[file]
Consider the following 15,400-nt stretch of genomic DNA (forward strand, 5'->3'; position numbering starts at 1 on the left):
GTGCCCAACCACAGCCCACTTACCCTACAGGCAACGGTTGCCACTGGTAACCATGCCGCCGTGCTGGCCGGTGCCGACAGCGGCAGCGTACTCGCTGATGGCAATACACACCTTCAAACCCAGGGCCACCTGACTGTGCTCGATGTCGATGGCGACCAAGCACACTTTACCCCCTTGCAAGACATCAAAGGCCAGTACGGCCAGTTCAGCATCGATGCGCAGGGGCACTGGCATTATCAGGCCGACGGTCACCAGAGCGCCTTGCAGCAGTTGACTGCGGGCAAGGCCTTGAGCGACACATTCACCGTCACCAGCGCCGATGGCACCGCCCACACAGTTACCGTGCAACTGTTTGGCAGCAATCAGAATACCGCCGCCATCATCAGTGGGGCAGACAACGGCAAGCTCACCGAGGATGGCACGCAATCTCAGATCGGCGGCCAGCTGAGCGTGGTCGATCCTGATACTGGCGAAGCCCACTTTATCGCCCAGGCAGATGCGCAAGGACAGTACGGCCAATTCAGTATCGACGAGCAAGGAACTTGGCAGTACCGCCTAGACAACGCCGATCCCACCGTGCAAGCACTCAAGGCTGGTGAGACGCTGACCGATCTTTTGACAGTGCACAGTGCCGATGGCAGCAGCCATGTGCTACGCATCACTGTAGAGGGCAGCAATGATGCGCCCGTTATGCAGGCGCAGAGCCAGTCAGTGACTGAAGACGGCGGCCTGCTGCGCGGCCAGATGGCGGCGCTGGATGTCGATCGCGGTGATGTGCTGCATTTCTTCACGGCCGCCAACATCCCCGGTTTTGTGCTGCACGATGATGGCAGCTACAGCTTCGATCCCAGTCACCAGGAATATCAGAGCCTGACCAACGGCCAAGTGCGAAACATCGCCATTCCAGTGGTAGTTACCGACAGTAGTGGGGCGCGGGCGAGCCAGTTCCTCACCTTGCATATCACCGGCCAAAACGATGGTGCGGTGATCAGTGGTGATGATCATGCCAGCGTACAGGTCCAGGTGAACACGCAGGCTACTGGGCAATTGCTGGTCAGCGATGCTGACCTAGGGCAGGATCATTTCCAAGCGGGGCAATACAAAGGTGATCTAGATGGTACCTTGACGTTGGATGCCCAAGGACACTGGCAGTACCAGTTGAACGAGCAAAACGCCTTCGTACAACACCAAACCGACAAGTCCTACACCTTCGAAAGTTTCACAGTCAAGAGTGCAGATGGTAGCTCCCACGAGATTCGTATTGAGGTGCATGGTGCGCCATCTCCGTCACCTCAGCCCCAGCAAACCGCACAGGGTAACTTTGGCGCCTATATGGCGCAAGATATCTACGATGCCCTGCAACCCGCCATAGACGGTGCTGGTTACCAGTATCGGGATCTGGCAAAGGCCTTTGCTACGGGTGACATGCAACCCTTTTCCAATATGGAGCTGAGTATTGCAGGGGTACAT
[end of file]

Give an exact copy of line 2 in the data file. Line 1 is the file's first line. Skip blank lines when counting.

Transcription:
GTGCCCAACCACAGCCCACTTACCCTACAGGCAACGGTTGCCACTGGTAACCATGCCGCCGTGCTGGCCGGTGCCGACAGCGGCAGCGTACTCGCTGATGGCAATACACACCTTCAAACCCAGGGCCACCTGACTGTGCTCGATGTCGATGGCGACCAAGCACACTTTACCCCCTTGCAAGACATCAAAGGCCAGTACGGCCAGTTCAGCATCGATGCGCAGGGGCACTGGCATTATCAGGCCGACGGTCACCAGAGCGCCTTGCAGCAGTTGACTGCGGGCAAGGCCTTGAGCGACACATTCACCGTCACCAGCGCCGATGGCACCGCCCACACAGTTACCGTGCAACTGTTTGGCAGCAATCAGAATACCGCCGCCATCATCAGTGGGGCAGACAACGGCAAGCTCACCGAGGATGGCACGCAATCTCAGATCGGCGGCCAGCTGAGCGTGGTCGATCCTGATACTGGCGAAGCCCACTTTATCGCCCAGGCAGATGCGCAAGGACAGTACGGCCAATTCAGTATCGACGAGCAAGGAACTTGGCAGTACCGCCTAGACAACGCCGATCCCACCGTGCAAGCACTCAAGGCTGGTGAGACGCTGACCGATCTTTTGACAGTGCACAGTGCCGATGGCAGCAGCCATGTGCTACGCATCACTGTAGAGGGCAGCAATGATGCGCCCGTTATGCAGGCGCAGAGCCAGTCAGTGACTGAAGACGGCGGCCTGCTGCGCGGCCAGATGGCGGCGCTGGATGTCGATCGCGGTGATGTGCTGCATTTCTTCACGGCCGCCAACATCCCCGGTTTTGTGCTGCACGATGATGGCAGCTACAGCTTCGATCCCAGTCACCAGGAATATCAGAGCCTGACCAACGGCCAAGTGCGAAACATCGCCATTCCAGTGGTAGTTACCGACAGTAGTGGGGCGCGGGCGAGCCAGTTCCTCACCTTGCATATCACCGGCCAAAACGATGGTGCGGTGATCAGTGGTGATGATCATGCCAGCGTACAGGTCCAGGTGAACACGCAGGCTACTGGGCAATTGCTGGTCAGCGATGCTGACCTAGGGCAGGATCATTTCCAAGCGGGGCAATACAAAGGTGATCTAGATGGTACCTTGACGTTGGATGCCCAAGGACACTGGCAGTACCAGTTGAACGAGCAAAACGCCTTCGTACAACACCAAACCGACAAGTCCTACACCTTCGAAAGTTTCACAGTCAAGAGTGCAGATGGTAGCTCCCACGAGATTCGTATTGAGGTGCATGGTGCGCCATCTCCGTCACCTCAGCCCCAGCAAACCGCACAGGGTAACTTTGGCGCCTATATGGCGCAAGATATCTACGATGCCCTGCAACCCGCCATAGACGGTGCTGGTTACCAGTATCGGGATCTGGCAAAGGCCTTTGCTACGGGTGACATGCAACCCTTTTCCAATATGGAGCTGAGTATTGCAGGGGTACAT